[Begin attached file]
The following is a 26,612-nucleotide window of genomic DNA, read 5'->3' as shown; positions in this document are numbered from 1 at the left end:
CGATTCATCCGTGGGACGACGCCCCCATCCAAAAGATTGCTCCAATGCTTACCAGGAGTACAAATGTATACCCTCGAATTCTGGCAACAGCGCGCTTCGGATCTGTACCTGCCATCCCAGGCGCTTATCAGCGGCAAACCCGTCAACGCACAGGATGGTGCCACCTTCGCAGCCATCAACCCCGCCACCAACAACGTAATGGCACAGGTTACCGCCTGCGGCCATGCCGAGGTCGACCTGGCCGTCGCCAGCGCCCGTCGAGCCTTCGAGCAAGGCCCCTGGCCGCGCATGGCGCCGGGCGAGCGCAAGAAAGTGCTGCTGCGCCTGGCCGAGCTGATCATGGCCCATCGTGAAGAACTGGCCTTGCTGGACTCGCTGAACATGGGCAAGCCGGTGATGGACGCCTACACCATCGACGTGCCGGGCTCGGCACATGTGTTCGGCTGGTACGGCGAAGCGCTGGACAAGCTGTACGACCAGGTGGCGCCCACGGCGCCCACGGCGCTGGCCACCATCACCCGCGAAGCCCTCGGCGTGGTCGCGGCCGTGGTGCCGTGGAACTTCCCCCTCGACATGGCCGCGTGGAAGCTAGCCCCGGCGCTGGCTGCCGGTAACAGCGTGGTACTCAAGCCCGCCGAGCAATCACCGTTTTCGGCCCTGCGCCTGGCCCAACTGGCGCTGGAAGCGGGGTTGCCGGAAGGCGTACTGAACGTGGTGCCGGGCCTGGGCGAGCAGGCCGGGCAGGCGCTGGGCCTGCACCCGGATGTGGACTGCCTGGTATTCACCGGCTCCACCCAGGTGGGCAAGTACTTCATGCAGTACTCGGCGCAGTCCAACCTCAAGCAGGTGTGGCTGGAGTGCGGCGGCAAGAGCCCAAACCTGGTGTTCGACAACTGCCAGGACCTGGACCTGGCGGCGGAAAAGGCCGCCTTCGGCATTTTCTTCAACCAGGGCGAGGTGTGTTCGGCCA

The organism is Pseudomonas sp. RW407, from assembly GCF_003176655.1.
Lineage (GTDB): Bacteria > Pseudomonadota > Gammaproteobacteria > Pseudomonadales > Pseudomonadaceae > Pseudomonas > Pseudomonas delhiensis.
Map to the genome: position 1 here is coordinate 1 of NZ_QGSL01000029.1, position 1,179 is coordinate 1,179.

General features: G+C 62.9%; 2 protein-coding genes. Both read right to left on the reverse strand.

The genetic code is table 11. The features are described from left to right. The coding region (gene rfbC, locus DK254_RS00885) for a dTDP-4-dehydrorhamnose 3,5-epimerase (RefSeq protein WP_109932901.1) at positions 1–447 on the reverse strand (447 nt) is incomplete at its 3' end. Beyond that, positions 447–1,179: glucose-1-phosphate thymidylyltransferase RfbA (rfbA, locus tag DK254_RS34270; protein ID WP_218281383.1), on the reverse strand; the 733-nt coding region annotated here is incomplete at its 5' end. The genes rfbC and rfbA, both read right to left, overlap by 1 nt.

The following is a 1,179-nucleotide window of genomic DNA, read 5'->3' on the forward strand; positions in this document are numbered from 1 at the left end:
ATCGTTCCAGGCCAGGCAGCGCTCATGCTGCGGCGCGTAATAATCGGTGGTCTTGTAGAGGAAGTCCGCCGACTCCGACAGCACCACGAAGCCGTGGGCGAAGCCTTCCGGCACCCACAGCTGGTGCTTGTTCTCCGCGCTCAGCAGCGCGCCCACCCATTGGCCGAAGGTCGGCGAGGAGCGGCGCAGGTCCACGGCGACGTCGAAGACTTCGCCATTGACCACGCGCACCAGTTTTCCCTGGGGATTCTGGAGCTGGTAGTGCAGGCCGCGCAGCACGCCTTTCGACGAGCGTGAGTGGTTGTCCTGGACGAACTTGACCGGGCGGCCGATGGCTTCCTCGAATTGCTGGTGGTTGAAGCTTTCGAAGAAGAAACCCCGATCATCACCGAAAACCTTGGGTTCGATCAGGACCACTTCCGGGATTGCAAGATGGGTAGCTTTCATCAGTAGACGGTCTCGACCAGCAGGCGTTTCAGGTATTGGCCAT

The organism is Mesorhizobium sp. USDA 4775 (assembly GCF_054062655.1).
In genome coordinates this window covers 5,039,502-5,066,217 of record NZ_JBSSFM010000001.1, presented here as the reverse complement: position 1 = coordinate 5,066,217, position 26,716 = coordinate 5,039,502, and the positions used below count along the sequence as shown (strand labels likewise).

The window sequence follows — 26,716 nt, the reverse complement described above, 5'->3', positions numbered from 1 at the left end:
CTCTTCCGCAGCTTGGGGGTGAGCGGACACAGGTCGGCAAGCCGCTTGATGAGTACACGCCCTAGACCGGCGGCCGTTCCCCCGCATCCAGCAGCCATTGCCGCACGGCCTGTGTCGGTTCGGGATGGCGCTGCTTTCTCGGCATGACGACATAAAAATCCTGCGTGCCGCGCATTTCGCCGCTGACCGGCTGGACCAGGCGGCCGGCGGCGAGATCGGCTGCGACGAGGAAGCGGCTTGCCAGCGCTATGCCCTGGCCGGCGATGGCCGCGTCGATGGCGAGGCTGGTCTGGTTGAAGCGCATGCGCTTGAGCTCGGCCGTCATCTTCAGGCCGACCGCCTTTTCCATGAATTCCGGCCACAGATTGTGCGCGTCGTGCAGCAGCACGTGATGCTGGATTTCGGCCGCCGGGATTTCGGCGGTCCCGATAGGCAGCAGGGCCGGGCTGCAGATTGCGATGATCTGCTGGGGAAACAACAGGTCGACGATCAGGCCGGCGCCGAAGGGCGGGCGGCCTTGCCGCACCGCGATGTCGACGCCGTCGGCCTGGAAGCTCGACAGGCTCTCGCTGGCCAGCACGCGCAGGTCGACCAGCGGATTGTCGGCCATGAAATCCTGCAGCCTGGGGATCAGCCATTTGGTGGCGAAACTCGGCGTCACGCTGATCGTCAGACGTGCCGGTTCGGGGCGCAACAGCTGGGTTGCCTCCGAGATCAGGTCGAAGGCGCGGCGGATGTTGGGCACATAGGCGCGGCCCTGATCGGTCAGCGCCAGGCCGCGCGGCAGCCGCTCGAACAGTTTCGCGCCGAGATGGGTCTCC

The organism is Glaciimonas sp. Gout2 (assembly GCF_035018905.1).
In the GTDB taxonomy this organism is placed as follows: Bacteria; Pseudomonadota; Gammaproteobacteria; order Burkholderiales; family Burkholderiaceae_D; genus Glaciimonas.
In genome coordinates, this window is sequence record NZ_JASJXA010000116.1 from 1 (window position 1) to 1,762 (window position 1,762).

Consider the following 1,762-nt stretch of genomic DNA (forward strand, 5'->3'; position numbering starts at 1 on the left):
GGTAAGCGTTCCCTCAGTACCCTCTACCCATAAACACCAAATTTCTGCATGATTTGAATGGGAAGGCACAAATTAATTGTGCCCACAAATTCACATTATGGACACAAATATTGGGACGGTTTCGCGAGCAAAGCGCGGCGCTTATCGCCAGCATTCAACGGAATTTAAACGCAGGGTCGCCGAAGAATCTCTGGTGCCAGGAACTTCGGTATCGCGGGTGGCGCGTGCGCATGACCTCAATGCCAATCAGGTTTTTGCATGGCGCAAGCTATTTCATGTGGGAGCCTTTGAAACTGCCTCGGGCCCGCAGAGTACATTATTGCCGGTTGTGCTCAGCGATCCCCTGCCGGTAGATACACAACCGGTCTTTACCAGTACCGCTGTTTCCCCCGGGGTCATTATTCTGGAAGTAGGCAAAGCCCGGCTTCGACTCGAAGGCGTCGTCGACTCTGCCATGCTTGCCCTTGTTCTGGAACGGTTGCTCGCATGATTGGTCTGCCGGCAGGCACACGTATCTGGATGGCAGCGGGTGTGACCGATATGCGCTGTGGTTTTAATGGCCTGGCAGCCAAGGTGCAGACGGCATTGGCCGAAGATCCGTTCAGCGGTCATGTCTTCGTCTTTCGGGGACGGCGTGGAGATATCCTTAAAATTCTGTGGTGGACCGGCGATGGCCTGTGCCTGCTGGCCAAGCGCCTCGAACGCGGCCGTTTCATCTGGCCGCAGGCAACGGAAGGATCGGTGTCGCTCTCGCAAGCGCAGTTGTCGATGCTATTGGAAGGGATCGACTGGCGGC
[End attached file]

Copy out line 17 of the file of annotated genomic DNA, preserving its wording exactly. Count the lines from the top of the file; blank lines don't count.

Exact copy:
Consider the following 1,762-nt stretch of genomic DNA (forward strand, 5'->3'; position numbering starts at 1 on the left):